chronic conditions care courage consistency coaching

Use It (Consistently), or Lose It

Modern medicines do many things. Some cure conditions. Many do not (yet) cure, but help in other ways: medications may slow disease progression or manage condition expression (e.g. control/reduce inflammation).

Medication alone is not a silver bullet – it often isn’t enough on its own to retain or regain functional movement and quality of life.

I’m going to share my own practical experience as an illustration. Shoulders are only the example here – the concept is the important bit. Interestingly I had a conversation with my eighty-something year old neighbour this morning who concurs! He told me he has FINALLY learnt to do his rehabilitation exercises religiously, every day. But Jack (not his real name) no longer works: this is where my consistency can suffer!

As per my earlier article, I Sat in My Car and I Cried, 2021 was a bad year for me. I went through a period where everything hurt. Consequently, as I was battling so many bits of my body, my shoulder care slipped. That’s on me, my fault.

My shoulders had first played up in 2016 and with the help of a great physiotherapist and lots of CONSISTENT exercises I’d rehabilitated them. With my usual swimming and weight training, the shoulders had stayed good without the need for specific exercises daily. However, during 2021 because the rest of my body went into meltdown, I was limited in my swimming and weight training. The shoulders progressively worsened to the point I had an ultrasound-guided steroid shot in each shoulder in late October 2021. There was at the time fluid in both shoulders. Not good. I should mention at this point the shoulders may not be exclusively psoriatic arthritis, there is likely some osteoarthritis going on in there too, plus the constant irritation of mouse and keyboard work. Yes, I have a fantastic vertical mouse, but that is more for the wrist than the shoulder. The right shoulder (mouse shoulder) is worse than the left.

It wasn’t until after my new medication started working in January 2022 that I was capable of being consistent with my exercises again. But how consistent was I being? As it turns out, not very.

The last couple of weeks are good examples. Saturday I head to the gym and yes, my shoulders hurt for the first couple of reps, but I do the usual upper body routine: lat pull-downs, chest press, seated row, bicep curls etc. By the time I leave the gym I have no shoulder pain. Movement Is Medicine (point 3 in that article). Sunday I head off to the hydrotherapy pool and do more gentle exercises, some involving the shoulders. As of last week I’ve added a few swimming laps (slowly increasing as shoulders toughen up). Monday, back to the gym, but less upper body work as I did the workout on Saturday. By Monday afternoon, my shoulders are singing!

Then comes Tuesday. My first work day of the week. I’m busy. I make sure I get my step count in. No gym today. My shoulders, feeling fine, do not remind me to do my rehab exercises and I slip. Bad me.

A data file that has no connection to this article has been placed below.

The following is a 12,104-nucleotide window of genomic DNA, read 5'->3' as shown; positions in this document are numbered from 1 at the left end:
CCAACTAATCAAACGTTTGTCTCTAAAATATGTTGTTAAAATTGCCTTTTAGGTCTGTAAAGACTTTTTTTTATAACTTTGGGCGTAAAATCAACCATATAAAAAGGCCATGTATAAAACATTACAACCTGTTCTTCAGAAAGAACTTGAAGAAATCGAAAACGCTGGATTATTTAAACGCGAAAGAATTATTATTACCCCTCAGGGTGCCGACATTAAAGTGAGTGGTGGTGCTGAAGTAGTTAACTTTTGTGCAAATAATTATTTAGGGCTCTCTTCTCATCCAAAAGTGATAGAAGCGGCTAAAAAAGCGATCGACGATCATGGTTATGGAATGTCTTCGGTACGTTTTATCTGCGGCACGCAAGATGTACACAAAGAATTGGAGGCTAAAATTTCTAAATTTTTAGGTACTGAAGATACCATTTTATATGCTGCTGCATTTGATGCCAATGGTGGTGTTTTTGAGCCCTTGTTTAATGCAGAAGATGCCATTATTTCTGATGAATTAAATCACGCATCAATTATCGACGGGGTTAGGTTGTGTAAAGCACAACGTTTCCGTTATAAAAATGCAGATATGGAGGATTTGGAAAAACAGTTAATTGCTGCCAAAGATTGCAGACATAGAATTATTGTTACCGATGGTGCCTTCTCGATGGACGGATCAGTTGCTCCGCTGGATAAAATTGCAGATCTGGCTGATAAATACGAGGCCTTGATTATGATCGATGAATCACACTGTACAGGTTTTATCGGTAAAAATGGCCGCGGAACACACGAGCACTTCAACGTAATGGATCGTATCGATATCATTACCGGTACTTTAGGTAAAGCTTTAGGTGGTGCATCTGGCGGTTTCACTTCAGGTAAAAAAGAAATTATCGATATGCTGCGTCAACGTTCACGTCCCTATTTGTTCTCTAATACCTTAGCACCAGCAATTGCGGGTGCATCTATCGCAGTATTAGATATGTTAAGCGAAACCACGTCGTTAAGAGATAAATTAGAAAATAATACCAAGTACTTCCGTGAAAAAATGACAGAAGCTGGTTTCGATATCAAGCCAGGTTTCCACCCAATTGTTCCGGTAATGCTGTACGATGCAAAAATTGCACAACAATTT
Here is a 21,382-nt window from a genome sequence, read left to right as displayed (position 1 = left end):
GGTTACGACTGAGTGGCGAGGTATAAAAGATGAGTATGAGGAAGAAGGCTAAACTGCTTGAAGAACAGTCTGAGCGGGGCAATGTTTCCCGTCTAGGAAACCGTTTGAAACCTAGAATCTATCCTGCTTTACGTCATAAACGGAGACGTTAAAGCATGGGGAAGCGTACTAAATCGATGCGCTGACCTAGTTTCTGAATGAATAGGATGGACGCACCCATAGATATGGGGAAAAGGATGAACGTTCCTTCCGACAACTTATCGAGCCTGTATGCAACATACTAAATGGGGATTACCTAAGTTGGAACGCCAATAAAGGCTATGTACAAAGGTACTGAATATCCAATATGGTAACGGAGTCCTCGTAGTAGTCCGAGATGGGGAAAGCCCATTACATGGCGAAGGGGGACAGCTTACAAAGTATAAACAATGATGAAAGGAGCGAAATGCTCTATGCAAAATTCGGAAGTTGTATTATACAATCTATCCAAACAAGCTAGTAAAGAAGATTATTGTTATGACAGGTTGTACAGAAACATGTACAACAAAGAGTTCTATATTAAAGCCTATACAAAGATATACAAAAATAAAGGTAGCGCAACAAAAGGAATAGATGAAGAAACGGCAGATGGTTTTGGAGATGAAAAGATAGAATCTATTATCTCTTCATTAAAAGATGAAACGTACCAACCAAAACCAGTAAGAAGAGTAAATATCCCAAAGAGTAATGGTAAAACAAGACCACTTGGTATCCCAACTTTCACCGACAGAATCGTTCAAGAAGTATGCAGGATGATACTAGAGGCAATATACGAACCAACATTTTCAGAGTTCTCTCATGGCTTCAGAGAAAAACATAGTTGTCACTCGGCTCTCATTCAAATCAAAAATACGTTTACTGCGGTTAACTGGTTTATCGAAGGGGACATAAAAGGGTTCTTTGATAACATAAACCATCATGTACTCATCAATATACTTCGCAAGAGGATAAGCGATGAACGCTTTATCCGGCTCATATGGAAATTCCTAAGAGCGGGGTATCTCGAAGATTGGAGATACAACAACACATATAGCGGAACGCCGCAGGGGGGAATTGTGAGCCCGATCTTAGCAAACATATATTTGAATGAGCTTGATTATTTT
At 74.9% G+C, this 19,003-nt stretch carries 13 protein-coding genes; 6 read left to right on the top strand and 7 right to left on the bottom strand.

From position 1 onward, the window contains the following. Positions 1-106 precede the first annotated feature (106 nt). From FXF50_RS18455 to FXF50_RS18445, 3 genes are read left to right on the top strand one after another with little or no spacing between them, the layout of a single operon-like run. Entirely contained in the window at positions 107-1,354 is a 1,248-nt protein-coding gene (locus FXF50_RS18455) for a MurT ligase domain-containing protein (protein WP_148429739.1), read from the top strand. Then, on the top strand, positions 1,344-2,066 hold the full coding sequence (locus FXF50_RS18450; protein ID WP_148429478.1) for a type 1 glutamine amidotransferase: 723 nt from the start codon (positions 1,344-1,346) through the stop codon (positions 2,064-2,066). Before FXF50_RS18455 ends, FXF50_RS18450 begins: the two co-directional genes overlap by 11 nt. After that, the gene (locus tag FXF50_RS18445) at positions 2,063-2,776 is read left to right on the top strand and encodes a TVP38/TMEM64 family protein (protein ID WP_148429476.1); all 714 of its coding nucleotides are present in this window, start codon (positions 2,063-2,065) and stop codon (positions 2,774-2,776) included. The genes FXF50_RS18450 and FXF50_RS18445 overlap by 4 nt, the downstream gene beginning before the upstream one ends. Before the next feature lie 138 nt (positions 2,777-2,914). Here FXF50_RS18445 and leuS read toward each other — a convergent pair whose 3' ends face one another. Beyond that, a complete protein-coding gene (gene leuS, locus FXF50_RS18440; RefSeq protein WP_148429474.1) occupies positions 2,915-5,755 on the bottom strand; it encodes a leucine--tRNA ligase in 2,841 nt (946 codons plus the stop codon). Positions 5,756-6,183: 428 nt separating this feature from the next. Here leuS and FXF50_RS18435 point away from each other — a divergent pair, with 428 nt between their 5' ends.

Wednesday I might feel a twinge or two when I get up and think to myself, “Robyn, make sure you do your exercises today, you know what happened last week!” Do I? Maybe, maybe not. Depends how exhausted I am at the end of the work day. Note to self: do them before breakfast, you idiot.

By Friday I’m back where I started, with sore shoulders. Again, I kick myself (figuratively speaking).

According to my myotherapist, I am pronating my shoulders. Not surprising as a desk jockey, we have to be so careful and it gets harder as we get older. To counteract the pronation, I bought myself a PostureMedic which I wear under my clothes, not over as shown on the marketing materials! Ran it past my myotherapist for his approval. I don’t wear it all the time, as while it encourages the wearer to hold their shoulders correctly, wearing it isn’t strengthening the muscles required to hold the shoulders in position naturally. I use it as a prevention tool as I first start work to help me develop/maintain correct sitting posture at the desk when I am deeply engrossed in work and can forget about my body.

If you have ever had your shoulders taped by a physiotherapist, it is a bit like that, but something you can put on and take off yourself without the issue of wet tape on your back after a shower!

My goal this week is to be CONSISTENT! To follow my own advice to other people! To do my exercises every day and not lose the gains I make over Saturday, Sunday, Monday.

Modern medications are fantastic, but they don’t do everything. Often, there is no way of medications repairing past damage, for example. If there were, I wouldn’t have needed a total knee replacement! I need to take the time and put in the effort to get my shoulder muscles working properly again. Yes, age is also a factor. In three months I will be three years away from three score and ten – what used to be considered the nominal span of a human life.

I hope by sharing my failures at being CONSISTENT I may have encouraged you to be more consistent than I have managed recently.

Movement IS Medicine.

(Mostly) No Pain is FANTASTIC!

A few of my recent articles have been quite serious, so it is time to celebrate progress! After starting my new medication on January 14, 2022 I am happy to report I’m functional again! Friday I started Week 7 of my new medication and I very pleased with progress. Let’s hope it keeps working!

Readers may recall my list of painful bits from I Sat in My Care and I Cried. It was a pretty long list.

What was painful?

  • Shoulders
  • Ankles
  • All Toes
  • Left hip
  • Elbows
  • Wrists
  • Most fingers
  • Hands
  • Knees (yes, even the operated knee felt swollen, but not painful, the right was painful)